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Antibody Cocktail Cures Monkeys of Ebola

Monkeys infected with Ebola have been cured by a cocktail of three antibodies first administered 24 hours or more after exposure. The result raises hopes that a future treatment could improve the chances of humans surviving the disease caused by the deadly virus, which kills up to 90% of infected people and could potentially be used as a biological weapon. Most treatment regimes tested to date only improve chances of survival if administered within one hour of infection. There are no approved treatments for people infected with Ebola...

from Nature News

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GM Crops Good for Environment, Study Finds

Crops genetically modified to poison pests can deliver major environmental benefits, according to a landmark study spanning two decades and 1.5 million square kilometres. The benefits extended to non-GM crops grown in neighbouring fields, researchers found...

from the Guardian (UK)

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Alzheimer's Gene Found to Affect Women Over Men

A gene that's been known for two decades as the largest inheritable risk for developing Alzheimer's disease mostly affects the brains of women, not men, according to a team of researchers from Stanford and UCSF...

from the San Francisco Chronicle

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Bonobos Join Chimps as Closest Human Relatives

Chimpanzees now have to share the distinction of being our closest living relative in the animal kingdom. An international team of researchers has sequenced the genome of the bonobo for the first time, confirming that it shares the same percentage of its DNA with us as chimps do. The team also found some small but tantalizing differences in the genomes of the three species--differences that may explain how bonobos and chimpanzees don't look or act like us even though we share about 99% of our DNA...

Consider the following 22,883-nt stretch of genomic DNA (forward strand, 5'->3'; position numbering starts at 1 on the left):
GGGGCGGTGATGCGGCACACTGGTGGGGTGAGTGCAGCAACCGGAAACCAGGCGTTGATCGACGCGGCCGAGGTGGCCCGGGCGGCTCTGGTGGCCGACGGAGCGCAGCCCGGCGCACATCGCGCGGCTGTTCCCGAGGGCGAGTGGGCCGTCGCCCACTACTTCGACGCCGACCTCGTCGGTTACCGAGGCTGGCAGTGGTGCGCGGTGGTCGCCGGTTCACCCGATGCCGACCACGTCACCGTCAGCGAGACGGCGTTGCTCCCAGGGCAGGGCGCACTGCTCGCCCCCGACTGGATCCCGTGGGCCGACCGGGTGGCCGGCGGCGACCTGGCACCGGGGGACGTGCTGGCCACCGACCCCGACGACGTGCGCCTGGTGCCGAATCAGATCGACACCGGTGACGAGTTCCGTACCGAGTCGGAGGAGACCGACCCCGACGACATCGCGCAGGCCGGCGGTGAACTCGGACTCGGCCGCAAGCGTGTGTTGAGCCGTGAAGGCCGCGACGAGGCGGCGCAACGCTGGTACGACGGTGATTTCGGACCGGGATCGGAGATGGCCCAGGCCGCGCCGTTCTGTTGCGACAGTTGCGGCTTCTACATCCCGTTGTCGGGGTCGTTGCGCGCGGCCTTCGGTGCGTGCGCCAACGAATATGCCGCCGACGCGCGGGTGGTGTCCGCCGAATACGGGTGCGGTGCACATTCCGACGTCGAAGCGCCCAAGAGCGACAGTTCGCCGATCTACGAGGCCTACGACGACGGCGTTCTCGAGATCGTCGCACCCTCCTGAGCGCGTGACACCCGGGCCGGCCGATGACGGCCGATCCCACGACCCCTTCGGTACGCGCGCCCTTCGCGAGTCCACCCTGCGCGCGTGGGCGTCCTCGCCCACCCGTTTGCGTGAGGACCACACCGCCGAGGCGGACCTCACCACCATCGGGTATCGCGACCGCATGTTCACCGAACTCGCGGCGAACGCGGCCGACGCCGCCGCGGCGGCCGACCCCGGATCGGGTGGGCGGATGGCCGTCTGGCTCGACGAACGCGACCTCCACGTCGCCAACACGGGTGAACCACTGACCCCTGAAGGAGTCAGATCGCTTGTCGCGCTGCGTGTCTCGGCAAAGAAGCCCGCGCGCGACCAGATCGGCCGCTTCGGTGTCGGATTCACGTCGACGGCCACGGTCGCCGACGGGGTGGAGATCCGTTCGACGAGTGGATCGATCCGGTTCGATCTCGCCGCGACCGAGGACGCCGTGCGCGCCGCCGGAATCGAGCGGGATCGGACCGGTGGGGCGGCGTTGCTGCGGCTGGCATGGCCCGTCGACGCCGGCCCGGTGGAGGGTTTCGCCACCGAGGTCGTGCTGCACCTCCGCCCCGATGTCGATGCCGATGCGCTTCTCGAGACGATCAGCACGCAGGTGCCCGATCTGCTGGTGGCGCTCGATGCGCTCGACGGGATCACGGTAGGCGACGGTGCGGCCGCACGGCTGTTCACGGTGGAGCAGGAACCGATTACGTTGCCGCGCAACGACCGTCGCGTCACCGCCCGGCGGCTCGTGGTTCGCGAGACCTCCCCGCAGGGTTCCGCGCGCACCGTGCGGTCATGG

from ScienceNOW Daily News

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Tropical Lakes on Saturn Moon Could Expand Options for Life

Nestling among the dunes in the dry equatorial region of Saturn's moon Titan is what appears to be a hydrocarbon lake. The observation, by the Cassini spacecraft, suggests that oases of liquid methane -- which might be a crucible for life -- lie beneath the moon's surface. The work is published today in Nature...

from Nature News

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To Cut Blood Pressure, Nerves Get a Jolt

In recent decades, there have been few new treatments for people with stubbornly high blood pressure. Exercise and a low-sodium diet, along with such stalwart drugs as diuretics, ACE inhibitors and beta-blockers, have made up the standard regimens. But these efforts fail in a surprising number of patients. On three or more medications, many still suffer from uncontrolled hypertension and with it a heightened risk of heart attack and stroke...

from the New York Times (Registration Required)

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X-Ray Telescope Promises Insight into Black Holes

Space scientists at UC Berkeley are about to train their sights on a unique telescope that will fly into orbit Wednesday to explore the violent edges of black holes at the centers of countless galaxies like our own Milky Way...

from the San Francisco Chronicle

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Nature vs. Nurture: Outcome Depends on Where You Live

Both nature (meaning our genes) and nurture (the environment we grow up in) are known to significantly affect traits like our height and weight, our IQ, and our chance of developing behavioural problems or autism. But how strong environmental factors are in determining each characteristic, compared with the influence of DNA, differs significantly across the country, scientists have found...

from the Telegraph (UK)

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PODCAST & VIDEO: Engineering Around Extreme Events

Extreme events, such as super floods and hurricanes, are becoming more common, so civil engineers are trying to adapt civil infrastructure such as bridges to these unpredictable and sometimes devastating meteorological events. Engineer Ana Barros discusses how engineering can prepare us for extreme weather events, but also how changing climate and population conditions can affect the ability of infrastructure to hold up over time.

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